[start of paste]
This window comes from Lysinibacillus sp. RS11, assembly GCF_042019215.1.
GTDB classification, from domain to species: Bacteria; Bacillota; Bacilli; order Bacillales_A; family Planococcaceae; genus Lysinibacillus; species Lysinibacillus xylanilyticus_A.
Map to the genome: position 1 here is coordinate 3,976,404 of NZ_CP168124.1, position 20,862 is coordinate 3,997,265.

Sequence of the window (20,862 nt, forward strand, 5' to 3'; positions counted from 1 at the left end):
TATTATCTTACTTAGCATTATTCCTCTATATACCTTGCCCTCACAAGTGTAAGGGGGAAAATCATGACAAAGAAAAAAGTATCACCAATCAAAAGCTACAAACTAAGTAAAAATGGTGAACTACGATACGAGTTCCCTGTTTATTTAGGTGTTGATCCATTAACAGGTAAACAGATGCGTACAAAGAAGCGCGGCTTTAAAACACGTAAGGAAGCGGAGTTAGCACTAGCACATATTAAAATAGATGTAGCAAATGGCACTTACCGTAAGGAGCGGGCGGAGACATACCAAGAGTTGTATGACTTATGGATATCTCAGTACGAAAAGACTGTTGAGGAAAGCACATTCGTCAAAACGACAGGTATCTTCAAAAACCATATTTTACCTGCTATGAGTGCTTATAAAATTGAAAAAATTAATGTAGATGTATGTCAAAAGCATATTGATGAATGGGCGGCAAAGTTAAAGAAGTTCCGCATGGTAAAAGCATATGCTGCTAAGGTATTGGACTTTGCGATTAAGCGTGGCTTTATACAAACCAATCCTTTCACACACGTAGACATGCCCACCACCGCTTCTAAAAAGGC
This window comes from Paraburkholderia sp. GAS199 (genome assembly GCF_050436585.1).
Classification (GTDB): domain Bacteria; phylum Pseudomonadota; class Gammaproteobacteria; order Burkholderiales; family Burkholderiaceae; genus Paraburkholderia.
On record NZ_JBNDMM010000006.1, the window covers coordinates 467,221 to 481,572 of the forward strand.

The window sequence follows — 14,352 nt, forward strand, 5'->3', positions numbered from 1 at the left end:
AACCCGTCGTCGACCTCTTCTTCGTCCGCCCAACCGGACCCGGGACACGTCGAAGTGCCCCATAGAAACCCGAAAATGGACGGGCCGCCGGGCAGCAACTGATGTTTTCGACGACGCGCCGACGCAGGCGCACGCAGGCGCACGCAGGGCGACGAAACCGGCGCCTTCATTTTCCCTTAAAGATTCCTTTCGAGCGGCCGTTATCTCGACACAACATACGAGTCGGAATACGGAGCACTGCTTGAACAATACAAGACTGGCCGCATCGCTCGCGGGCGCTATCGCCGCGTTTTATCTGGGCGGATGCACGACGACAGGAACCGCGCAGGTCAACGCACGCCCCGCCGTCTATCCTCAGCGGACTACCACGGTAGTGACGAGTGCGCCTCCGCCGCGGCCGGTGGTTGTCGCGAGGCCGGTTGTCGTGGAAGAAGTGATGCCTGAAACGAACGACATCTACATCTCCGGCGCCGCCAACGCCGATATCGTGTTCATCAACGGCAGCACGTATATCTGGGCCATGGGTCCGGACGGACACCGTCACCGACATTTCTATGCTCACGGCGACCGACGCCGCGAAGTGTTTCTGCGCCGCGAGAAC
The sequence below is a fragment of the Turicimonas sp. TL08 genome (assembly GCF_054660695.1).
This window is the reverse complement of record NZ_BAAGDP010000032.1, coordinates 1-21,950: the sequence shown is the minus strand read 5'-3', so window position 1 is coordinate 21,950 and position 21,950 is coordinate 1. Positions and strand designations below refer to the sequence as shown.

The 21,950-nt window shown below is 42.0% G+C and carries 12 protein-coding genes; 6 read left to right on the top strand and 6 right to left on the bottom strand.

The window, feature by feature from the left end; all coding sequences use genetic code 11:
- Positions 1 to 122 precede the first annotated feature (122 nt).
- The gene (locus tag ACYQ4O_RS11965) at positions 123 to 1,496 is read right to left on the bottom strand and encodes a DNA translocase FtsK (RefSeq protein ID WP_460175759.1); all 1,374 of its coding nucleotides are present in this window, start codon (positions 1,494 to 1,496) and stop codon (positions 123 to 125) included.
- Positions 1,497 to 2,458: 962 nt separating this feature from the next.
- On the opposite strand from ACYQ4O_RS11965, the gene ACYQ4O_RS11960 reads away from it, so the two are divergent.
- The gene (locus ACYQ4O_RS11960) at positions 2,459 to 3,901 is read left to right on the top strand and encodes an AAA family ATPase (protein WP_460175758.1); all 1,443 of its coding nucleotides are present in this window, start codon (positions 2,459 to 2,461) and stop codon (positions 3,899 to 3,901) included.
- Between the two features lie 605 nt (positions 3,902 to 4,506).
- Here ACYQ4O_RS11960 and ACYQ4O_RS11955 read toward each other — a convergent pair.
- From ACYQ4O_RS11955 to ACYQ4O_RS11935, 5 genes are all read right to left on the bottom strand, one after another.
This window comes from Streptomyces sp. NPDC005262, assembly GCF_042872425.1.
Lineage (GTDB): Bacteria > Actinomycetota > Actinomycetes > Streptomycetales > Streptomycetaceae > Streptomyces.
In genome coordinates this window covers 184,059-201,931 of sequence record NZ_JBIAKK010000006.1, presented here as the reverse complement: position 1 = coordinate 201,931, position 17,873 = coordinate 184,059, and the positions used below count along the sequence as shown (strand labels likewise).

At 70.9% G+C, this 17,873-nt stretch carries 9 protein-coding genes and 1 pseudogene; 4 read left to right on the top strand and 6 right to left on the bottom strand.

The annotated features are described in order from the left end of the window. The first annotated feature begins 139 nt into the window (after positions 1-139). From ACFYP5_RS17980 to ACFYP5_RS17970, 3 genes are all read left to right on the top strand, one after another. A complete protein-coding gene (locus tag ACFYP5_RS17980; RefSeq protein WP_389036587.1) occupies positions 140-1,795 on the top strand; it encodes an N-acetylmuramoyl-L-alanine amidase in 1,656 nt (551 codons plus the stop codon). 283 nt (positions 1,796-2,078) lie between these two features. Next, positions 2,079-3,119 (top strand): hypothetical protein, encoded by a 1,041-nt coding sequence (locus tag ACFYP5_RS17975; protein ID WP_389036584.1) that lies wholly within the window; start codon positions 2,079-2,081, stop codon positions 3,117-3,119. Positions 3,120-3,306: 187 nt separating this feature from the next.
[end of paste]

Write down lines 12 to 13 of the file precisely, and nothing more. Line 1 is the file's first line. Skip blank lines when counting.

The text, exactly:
This window is the reverse complement of record NZ_BAAGDP010000032.1, coordinates 1-21,950: the sequence shown is the minus strand read 5'-3', so window position 1 is coordinate 21,950 and position 21,950 is coordinate 1. Positions and strand designations below refer to the sequence as shown.

The 21,950-nt window shown below is 42.0% G+C and carries 12 protein-coding genes; 6 read left to right on the top strand and 6 right to left on the bottom strand.